Van der Vliet claims that using frame-based concept systems as a basis for the description of terms has advantages in terminology management. He mentions advan-

118 | A Critical View of Terminography tages concerning the acquisition of terms, the representation and application of domain knowledge and the associated terms: Concerning the representation, using frames leads to an explicit link between the (language based) terms and the (relatively language independent) domain knowledge. (...) The acquisition can profit from frames because of the fact that the frames contain coherent domain knowledge. This knowledge can guide the acquisition of terms and collocations, since it more or less predicts the terms in the field; (...) At the level of application a database with frame-based description of domain knowledge offers better retrieval possibilities. The database can still be entered using the form of terms, but one can also use the slots and the fillers to search for individual terms or sets of terms. Frame-based knowledge representation can also be used in various applications of the computational processing of natural language. (Van der Vliet 2006: 61-62)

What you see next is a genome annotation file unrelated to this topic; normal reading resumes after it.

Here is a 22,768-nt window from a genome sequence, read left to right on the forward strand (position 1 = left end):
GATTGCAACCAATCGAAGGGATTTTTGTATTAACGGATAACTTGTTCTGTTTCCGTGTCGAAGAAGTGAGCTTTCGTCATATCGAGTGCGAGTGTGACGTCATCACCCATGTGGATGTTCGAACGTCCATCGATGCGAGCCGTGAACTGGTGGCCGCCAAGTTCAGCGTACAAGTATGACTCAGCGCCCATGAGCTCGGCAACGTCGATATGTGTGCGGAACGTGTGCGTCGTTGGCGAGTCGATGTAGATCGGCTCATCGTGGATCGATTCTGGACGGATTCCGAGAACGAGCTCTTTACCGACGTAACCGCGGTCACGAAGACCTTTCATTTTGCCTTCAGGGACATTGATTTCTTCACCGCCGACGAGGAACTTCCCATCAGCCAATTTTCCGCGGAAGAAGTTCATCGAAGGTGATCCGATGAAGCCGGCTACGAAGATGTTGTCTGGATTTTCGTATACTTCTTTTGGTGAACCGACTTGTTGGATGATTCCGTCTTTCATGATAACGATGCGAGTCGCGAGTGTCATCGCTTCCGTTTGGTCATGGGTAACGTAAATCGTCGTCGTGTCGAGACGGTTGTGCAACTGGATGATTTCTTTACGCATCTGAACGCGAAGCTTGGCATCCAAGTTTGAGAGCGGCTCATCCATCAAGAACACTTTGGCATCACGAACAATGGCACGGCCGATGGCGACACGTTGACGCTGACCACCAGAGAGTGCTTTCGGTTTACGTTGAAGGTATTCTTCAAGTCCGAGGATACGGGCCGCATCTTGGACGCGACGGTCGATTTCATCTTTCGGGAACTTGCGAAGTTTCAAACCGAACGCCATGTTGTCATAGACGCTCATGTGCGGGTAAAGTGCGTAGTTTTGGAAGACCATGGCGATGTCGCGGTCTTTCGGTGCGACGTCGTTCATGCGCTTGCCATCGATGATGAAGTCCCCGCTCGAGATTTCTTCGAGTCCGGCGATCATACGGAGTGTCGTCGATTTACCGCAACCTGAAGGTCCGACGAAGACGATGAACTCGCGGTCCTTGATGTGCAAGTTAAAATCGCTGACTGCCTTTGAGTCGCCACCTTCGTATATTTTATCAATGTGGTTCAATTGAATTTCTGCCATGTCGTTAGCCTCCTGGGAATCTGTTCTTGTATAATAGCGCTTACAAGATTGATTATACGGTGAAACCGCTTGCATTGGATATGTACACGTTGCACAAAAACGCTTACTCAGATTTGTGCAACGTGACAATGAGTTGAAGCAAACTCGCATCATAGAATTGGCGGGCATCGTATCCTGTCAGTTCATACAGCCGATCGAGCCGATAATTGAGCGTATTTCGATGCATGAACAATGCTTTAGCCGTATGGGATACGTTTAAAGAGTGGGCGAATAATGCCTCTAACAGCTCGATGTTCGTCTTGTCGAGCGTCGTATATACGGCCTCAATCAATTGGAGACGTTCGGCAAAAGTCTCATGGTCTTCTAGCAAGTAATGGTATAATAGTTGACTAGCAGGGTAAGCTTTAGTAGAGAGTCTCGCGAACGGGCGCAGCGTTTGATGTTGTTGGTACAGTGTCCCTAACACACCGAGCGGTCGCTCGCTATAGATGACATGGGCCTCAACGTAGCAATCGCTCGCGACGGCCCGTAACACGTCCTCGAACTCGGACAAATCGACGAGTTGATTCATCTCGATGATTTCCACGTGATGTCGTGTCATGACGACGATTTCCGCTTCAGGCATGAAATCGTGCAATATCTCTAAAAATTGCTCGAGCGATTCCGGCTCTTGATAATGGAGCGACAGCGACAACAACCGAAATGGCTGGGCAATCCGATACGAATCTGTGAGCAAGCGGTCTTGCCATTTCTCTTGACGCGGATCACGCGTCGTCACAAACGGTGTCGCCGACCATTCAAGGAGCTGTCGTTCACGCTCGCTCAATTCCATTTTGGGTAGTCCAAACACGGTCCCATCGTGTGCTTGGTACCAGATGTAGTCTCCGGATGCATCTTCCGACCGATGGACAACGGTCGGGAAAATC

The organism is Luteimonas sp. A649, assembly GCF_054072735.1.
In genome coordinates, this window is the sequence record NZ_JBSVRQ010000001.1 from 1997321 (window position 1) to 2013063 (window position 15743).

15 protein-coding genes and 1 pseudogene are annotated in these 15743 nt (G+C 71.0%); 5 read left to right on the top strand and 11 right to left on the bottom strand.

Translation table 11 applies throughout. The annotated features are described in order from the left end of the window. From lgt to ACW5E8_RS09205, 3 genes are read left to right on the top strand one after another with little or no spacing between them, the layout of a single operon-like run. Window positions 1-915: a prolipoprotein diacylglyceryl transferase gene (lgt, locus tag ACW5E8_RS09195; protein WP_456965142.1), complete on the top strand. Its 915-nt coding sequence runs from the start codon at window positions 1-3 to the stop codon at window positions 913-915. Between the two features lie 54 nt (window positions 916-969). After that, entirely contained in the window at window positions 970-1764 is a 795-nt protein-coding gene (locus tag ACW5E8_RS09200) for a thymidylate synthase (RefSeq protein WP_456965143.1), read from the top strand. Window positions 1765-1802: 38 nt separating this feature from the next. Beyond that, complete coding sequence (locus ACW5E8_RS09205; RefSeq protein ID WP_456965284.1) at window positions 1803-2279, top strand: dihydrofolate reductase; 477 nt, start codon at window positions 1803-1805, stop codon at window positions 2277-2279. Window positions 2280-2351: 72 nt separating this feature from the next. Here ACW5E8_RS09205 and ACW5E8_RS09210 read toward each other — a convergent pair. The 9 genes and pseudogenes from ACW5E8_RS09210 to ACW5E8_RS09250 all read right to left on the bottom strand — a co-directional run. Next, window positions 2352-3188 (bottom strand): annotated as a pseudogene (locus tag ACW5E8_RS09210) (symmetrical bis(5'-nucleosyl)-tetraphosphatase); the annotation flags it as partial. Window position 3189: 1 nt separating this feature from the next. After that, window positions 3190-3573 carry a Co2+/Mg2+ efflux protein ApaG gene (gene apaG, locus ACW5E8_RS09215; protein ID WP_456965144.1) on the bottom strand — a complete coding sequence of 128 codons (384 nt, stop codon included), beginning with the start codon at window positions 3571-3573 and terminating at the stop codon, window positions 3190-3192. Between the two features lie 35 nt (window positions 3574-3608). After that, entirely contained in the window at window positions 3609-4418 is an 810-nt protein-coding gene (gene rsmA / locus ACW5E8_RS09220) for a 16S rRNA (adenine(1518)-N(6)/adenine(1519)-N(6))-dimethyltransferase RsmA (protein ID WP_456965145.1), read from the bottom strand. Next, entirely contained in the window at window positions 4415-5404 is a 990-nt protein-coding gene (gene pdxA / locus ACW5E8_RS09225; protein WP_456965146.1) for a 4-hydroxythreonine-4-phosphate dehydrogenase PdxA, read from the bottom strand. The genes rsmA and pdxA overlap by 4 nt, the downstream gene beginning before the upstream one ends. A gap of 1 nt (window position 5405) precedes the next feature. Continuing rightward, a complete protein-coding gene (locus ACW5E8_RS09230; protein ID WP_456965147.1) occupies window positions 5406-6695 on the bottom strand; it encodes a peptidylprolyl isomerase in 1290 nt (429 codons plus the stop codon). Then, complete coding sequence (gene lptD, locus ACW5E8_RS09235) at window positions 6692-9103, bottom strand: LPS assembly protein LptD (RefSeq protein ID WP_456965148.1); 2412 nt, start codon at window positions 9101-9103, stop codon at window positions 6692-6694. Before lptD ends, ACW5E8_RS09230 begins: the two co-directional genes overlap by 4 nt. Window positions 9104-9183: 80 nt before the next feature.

For instance, Van der Vliet mentions an advantage of representation: frames like example (3) provide the material for one or more definitions: Gastritis is a disease which effects (sic) the stomach and the system of metabolism of a patient and is caused by an infection. The frame provides the possibility to base a definition on a selection out of the represented knowledge. This leads to more flexible, tailor-made definitions. (Van de Vliet 2006: 61)